In spite of the instrument's name implying it should have three strings, the modern instrument actually has four strings. One was added in the 19th century.[1] Strings however are grouped so that musicians are still dealing with three groups or courses of strings, instead of four separately played strings.

Sharing a nameEdit

Other tanbur-family instruments share the setar name. Sharing the name may not mean a direct connection between the musical traditions.

In Tajikistan, the Pamiri Setor is larger than the Iranian setar. It has 3 playing strings and sympathetic strings (as many as 8-12).[1] It is played with a "thimblelike metal plectrum" worn on a finger.[4]

In Baluchistan, the setar is larger than the Iranian setar, and is a "rhythmic drone" instrument to accompany singing. Its three strings are set up to resemble the dutar's two strings: one bass string and a pair of strings tune "a 4th higher."[1]

In Pakistan, there exists the Chitrali sitar with 5 strings in 3 courses, with melody played on the top two strings.

In Xinjiang, China, Satar (Uighur: ساتار; Chinese: 萨塔尔, Sàtǎ'ěr)[a] is an important instrument in 12 muqam. It is a bowed lute with 13 strings, one raised bowing string and 12 sympathetic strings, tuned to the mode of the muqam or piece being played.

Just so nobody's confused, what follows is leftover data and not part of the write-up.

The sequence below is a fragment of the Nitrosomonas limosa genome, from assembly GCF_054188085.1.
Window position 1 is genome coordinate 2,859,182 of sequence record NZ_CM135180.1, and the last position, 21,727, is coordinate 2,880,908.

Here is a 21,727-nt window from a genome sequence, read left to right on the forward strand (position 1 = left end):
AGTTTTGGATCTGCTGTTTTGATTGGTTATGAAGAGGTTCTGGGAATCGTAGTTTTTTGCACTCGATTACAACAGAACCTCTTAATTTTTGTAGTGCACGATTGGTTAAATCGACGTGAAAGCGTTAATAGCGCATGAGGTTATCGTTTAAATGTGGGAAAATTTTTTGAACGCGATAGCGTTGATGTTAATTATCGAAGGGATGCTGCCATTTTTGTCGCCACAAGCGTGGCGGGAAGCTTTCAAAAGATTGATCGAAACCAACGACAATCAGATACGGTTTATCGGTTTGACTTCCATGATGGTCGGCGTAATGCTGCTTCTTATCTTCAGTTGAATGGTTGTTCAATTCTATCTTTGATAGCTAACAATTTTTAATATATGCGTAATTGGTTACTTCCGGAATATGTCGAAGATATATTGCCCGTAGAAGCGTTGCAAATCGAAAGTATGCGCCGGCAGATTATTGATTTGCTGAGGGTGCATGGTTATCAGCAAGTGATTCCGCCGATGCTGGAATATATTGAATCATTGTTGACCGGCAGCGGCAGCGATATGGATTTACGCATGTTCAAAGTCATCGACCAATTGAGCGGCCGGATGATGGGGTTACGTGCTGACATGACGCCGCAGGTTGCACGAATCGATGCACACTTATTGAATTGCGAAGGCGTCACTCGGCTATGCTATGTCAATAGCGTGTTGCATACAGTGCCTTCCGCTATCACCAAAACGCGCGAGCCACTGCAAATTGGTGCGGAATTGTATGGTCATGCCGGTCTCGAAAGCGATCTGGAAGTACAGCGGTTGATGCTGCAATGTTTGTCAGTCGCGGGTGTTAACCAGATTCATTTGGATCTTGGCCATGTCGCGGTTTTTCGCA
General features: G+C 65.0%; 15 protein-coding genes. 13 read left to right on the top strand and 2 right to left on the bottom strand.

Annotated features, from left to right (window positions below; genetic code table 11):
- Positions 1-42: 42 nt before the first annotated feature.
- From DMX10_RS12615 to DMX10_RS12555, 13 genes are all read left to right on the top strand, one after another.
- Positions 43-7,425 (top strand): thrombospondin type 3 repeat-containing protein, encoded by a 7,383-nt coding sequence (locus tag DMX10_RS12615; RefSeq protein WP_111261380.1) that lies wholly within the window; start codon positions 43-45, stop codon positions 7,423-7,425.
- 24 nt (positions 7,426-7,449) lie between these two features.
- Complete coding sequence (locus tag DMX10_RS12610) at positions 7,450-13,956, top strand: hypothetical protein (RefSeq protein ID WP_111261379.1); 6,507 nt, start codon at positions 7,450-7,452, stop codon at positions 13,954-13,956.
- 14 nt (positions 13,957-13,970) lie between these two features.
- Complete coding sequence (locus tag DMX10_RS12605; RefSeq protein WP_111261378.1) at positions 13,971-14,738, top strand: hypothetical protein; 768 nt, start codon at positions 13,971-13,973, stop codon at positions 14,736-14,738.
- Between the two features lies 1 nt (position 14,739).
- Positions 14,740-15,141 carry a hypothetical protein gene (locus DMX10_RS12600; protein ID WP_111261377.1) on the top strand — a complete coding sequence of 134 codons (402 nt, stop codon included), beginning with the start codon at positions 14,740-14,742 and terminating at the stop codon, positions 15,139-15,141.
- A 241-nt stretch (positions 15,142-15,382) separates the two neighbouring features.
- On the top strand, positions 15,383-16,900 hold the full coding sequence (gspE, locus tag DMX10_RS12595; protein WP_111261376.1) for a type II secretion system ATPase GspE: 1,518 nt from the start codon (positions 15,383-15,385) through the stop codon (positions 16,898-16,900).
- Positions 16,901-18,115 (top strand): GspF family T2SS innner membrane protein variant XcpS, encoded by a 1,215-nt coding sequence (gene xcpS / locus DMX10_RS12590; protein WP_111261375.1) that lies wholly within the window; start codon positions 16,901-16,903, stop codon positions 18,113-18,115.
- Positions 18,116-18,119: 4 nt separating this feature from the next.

In India, the Sitar is an ancient instrument with many forms. Its name is "an Urdu transcription of the Persian sihtār".[1] The Indian instrument was likely adapted from instruments brought from the north with invading Muslim armies and then developed locally.[1]

ConstructionEdit

 
Parts of an Iranian Setar

1. Peghead or headstock

2. Pegs

3. Fret above nut

4. Nut

5. Main Frets

6. Side Frets or Secondary Frets

7. Neck

8. Bowl

9. Sound holes

10. Bridge

11. String holder or wire holder

12. Strings